A worm is a program, a computer virus that reproduces itself and spreads these copies from computer to computer across a network. On a slight variation to this, so-called Google worms also use a computer’s sending and receiving functionality, and use Google to attack other systems by sending queries. If left unchecked, it can flood thousands of mail boxes with these copies of itself and initiate senseless Google searches, so-called denial of service attacks, from the machines that it has infected.
One famous example of a denial of service attack was caused by the worm MyDoom. It attacked Google and several other search engines by using a back door that allowed hackers to take control of infected systems. These back doors made it easy for the worm to harvest email addresses.
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But the term Google Worm did not until recently have such a negative connotation to it. The “real” Google Worm (also referred to as The Googlebot, The Google Crawler or The Google Robot) is nothing more than Google’s robot spider that is used by the company to detect and index web pages for its famous search engine database – and for the rest of us to locate and then use, of course.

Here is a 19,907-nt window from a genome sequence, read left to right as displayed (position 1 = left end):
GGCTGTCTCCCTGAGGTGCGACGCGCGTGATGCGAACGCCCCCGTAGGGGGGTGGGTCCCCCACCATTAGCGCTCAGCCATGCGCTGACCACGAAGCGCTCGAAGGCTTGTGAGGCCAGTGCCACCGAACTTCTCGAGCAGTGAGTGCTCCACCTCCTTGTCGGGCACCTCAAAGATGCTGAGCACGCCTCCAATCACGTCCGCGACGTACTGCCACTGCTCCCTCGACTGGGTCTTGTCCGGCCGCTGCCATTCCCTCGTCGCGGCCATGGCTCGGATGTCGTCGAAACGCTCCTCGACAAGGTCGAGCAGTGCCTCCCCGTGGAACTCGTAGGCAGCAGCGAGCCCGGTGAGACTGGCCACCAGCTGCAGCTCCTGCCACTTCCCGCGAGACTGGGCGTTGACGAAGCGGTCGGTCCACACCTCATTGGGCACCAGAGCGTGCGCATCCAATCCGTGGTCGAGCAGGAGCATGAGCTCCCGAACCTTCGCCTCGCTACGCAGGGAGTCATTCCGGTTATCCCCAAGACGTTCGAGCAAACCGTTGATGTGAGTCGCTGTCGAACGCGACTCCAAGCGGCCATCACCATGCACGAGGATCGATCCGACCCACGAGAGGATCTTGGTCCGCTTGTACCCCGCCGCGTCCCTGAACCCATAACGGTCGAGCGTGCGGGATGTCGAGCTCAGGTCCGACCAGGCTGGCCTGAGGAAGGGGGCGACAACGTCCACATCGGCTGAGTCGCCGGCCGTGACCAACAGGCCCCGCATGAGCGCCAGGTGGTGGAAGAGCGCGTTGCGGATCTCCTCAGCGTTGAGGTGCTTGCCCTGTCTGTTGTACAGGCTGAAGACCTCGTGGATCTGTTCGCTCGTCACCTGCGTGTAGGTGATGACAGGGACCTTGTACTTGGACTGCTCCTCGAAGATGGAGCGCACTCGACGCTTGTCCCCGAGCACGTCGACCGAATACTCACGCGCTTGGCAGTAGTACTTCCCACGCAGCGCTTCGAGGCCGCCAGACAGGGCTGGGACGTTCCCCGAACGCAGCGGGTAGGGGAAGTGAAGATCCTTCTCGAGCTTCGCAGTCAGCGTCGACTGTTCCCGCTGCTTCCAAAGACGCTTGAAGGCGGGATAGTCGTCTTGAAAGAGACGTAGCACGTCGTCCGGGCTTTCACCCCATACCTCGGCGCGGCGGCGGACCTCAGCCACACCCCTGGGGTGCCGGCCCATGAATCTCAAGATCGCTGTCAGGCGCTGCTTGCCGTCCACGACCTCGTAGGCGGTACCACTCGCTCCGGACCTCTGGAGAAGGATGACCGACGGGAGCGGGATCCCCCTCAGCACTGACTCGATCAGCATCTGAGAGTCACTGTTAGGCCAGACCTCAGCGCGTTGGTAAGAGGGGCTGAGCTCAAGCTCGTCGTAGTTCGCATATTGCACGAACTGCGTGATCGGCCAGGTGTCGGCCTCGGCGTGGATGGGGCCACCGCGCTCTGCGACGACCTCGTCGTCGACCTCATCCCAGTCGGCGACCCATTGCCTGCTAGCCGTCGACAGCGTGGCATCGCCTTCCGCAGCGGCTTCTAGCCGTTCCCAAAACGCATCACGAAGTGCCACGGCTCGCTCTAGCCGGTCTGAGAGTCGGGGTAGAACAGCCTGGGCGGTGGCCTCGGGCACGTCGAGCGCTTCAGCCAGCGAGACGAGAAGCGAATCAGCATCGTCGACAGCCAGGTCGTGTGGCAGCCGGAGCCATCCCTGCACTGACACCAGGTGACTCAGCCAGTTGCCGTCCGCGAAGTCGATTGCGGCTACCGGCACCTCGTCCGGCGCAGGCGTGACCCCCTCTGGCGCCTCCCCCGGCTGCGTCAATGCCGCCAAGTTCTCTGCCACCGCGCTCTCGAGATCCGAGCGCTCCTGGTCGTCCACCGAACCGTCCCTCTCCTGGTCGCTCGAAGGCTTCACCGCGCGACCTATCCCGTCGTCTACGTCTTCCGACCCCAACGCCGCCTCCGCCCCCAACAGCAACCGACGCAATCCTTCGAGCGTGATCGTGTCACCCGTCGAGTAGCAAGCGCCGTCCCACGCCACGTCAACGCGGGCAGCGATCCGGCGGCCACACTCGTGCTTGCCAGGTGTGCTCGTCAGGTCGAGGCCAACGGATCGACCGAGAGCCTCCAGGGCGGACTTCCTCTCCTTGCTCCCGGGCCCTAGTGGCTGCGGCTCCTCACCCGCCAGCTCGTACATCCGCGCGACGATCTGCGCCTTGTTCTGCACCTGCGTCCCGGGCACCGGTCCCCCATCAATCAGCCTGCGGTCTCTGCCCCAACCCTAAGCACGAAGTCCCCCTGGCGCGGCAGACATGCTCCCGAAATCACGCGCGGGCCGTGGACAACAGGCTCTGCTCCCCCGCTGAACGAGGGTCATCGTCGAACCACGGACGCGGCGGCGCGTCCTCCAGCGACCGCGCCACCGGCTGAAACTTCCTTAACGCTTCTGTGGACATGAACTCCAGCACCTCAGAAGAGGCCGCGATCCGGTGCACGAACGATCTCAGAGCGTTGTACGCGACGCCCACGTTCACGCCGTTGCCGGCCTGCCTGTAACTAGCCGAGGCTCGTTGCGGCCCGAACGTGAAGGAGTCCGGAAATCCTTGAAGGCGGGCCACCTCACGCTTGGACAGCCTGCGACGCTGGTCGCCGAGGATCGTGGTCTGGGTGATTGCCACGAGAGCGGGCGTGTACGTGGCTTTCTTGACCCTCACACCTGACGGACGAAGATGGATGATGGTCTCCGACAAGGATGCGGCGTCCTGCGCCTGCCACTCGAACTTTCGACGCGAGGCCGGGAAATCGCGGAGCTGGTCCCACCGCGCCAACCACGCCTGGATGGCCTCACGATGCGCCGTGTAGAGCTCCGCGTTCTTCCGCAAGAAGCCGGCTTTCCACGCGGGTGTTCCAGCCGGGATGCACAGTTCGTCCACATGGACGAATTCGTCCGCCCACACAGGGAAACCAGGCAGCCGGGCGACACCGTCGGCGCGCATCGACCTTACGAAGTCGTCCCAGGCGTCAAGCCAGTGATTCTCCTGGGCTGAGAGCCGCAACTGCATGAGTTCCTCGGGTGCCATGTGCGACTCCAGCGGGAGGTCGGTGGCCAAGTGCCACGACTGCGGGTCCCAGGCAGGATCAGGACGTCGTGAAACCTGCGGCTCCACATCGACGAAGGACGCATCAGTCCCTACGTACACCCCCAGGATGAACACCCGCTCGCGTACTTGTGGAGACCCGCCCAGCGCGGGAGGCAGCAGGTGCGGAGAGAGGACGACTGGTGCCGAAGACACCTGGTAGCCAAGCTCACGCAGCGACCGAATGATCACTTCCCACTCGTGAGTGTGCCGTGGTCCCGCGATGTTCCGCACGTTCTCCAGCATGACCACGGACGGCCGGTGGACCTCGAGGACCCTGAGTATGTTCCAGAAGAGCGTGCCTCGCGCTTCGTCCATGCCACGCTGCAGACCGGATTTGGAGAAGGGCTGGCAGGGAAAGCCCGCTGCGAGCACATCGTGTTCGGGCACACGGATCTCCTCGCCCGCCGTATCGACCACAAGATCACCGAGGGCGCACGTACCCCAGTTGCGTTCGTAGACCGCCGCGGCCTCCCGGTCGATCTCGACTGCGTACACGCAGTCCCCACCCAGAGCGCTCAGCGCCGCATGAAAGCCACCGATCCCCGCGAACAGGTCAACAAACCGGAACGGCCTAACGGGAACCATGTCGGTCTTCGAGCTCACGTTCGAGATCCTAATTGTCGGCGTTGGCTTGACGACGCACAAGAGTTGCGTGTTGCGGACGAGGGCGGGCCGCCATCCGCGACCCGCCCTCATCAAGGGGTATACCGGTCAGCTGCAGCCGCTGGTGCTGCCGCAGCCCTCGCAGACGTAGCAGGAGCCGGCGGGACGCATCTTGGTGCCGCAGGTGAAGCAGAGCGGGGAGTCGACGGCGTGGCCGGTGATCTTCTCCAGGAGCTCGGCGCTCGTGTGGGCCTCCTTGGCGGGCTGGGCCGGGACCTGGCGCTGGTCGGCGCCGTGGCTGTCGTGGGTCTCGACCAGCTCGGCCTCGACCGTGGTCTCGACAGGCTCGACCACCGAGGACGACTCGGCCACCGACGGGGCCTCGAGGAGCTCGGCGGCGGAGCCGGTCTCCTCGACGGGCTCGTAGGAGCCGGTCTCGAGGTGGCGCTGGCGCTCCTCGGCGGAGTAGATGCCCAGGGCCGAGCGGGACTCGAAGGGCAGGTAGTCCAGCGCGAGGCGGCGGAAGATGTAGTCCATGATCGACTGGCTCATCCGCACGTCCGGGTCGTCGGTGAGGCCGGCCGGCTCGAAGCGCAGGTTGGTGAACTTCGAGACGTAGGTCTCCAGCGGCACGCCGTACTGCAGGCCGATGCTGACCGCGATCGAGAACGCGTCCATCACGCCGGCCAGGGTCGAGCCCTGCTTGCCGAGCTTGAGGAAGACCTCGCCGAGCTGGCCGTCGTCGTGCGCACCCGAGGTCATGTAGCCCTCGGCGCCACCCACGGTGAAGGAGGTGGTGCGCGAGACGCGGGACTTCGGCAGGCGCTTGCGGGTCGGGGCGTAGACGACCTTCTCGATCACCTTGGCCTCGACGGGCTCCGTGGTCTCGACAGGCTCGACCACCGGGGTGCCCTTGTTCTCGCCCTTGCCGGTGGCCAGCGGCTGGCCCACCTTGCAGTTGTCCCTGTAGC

This little software robot finds sites automatically by “crawling” the web. A given site’s HTML Meta tags make references to its server’s local robots.txt file which in turn give specific directions to the robot as to what can be included in or excluded from the Google database.
Unfortunately, a new form of worm, also referred to as the Google Worm, not only uses Google to attack other systems by sending queries, it also uses Google’s search engine database to locate vulnerable systems, to connect to them and to deface their web sites.
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A recent example of such an insidious program is the so-called net-worm.perl-santy.a worm. It queries Google and locates web sites which run a specific version of vulnerable software – in this case it was a version of the open-source PHP scripting language phpBB (bulletin-board) 2.0.11 which, of course, has been fixed in the meantime. Santy.a then connects to those sites and exploits the vulnerability it was designed to exploit, thus gaining access to the server that is running the actual bulletin-board software. It then annihilates critical files (.htm, .php, .asp etc.) and vandalizes the site with meaningless text, its signature so to speak.
One interesting aspect about this new type of worm is the fact that it automatically gathers information. Up until now, hackers had to manually search their victims out. This will certainly appear more and more in the future and will make the need for effective and up-to-date anti-virus software (and regular backups) all the more important.
So what’s the moral of this story? Always be aware of possible inherent dangers when installing an open-source (or any other) software package. And always have a good anti-virus package from a reputable company installed on your system; consider configuring it to automatically update itself. And always keep your operating system patched to the very latest patch level.